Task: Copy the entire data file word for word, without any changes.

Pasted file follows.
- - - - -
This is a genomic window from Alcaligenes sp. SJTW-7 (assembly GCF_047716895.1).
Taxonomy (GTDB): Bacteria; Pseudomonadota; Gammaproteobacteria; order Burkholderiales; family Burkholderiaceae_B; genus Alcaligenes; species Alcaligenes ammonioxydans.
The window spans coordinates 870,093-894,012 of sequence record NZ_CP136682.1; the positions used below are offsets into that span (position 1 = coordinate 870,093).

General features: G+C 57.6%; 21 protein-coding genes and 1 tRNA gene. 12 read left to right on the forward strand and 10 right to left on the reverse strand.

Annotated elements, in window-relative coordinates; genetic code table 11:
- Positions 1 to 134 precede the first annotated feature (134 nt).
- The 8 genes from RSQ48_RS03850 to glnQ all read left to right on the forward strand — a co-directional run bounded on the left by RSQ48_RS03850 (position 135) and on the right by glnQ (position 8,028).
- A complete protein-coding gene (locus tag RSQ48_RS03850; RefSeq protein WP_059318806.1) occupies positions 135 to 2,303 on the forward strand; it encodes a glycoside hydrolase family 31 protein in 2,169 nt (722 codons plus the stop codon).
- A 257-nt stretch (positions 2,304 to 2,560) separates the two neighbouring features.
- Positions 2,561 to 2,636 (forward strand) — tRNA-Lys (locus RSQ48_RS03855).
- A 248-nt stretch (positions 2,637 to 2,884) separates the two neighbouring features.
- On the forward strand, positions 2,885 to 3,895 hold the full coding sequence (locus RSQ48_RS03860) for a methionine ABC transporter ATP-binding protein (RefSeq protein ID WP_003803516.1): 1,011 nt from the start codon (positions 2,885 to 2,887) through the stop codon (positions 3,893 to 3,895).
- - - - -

This is a genomic window from Alcaligenes sp. SJTW-7 (assembly GCF_047716895.1).
Taxonomy (GTDB): Bacteria; Pseudomonadota; Gammaproteobacteria; order Burkholderiales; family Burkholderiaceae_B; genus Alcaligenes; species Alcaligenes ammonioxydans.
The window spans coordinates 870,093-894,012 of sequence record NZ_CP136682.1; the positions used below are offsets into that span (position 1 = coordinate 870,093).

General features: G+C 57.6%; 21 protein-coding genes and 1 tRNA gene. 12 read left to right on the forward strand and 10 right to left on the reverse strand.

Annotated elements, in window-relative coordinates; genetic code table 11:
- Positions 1 to 134 precede the first annotated feature (134 nt).
- The 8 genes from RSQ48_RS03850 to glnQ all read left to right on the forward strand — a co-directional run bounded on the left by RSQ48_RS03850 (position 135) and on the right by glnQ (position 8,028).
- A complete protein-coding gene (locus tag RSQ48_RS03850; RefSeq protein WP_059318806.1) occupies positions 135 to 2,303 on the forward strand; it encodes a glycoside hydrolase family 31 protein in 2,169 nt (722 codons plus the stop codon).
- A 257-nt stretch (positions 2,304 to 2,560) separates the two neighbouring features.
- Positions 2,561 to 2,636 (forward strand) — tRNA-Lys (locus RSQ48_RS03855).
- A 248-nt stretch (positions 2,637 to 2,884) separates the two neighbouring features.
- On the forward strand, positions 2,885 to 3,895 hold the full coding sequence (locus RSQ48_RS03860) for a methionine ABC transporter ATP-binding protein (RefSeq protein ID WP_003803516.1): 1,011 nt from the start codon (positions 2,885 to 2,887) through the stop codon (positions 3,893 to 3,895).